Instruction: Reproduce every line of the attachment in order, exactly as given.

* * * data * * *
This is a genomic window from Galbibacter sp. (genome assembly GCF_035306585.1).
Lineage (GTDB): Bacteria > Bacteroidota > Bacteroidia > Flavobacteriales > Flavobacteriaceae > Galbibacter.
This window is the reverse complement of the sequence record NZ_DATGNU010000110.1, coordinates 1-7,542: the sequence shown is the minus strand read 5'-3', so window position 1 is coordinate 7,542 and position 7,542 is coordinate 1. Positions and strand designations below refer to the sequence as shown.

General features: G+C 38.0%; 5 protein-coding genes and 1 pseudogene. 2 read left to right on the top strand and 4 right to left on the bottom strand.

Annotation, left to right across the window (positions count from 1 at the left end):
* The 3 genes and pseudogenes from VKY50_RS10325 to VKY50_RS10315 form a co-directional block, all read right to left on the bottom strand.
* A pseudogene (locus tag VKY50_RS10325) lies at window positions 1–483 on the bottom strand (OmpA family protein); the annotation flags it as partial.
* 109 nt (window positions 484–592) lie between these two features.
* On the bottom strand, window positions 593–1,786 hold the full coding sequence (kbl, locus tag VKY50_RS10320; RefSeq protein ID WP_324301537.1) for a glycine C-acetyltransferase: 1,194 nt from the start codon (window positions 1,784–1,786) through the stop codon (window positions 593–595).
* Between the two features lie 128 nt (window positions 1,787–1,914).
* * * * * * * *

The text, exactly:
This is a genomic window from Galbibacter sp. (genome assembly GCF_035306585.1).
Lineage (GTDB): Bacteria > Bacteroidota > Bacteroidia > Flavobacteriales > Flavobacteriaceae > Galbibacter.
This window is the reverse complement of the sequence record NZ_DATGNU010000110.1, coordinates 1-7,542: the sequence shown is the minus strand read 5'-3', so window position 1 is coordinate 7,542 and position 7,542 is coordinate 1. Positions and strand designations below refer to the sequence as shown.

General features: G+C 38.0%; 5 protein-coding genes and 1 pseudogene. 2 read left to right on the top strand and 4 right to left on the bottom strand.

Annotation, left to right across the window (positions count from 1 at the left end):
* The 3 genes and pseudogenes from VKY50_RS10325 to VKY50_RS10315 form a co-directional block, all read right to left on the bottom strand.
* A pseudogene (locus tag VKY50_RS10325) lies at window positions 1–483 on the bottom strand (OmpA family protein); the annotation flags it as partial.
* 109 nt (window positions 484–592) lie between these two features.
* On the bottom strand, window positions 593–1,786 hold the full coding sequence (kbl, locus tag VKY50_RS10320; RefSeq protein ID WP_324301537.1) for a glycine C-acetyltransferase: 1,194 nt from the start codon (window positions 1,784–1,786) through the stop codon (window positions 593–595).
* Between the two features lie 128 nt (window positions 1,787–1,914).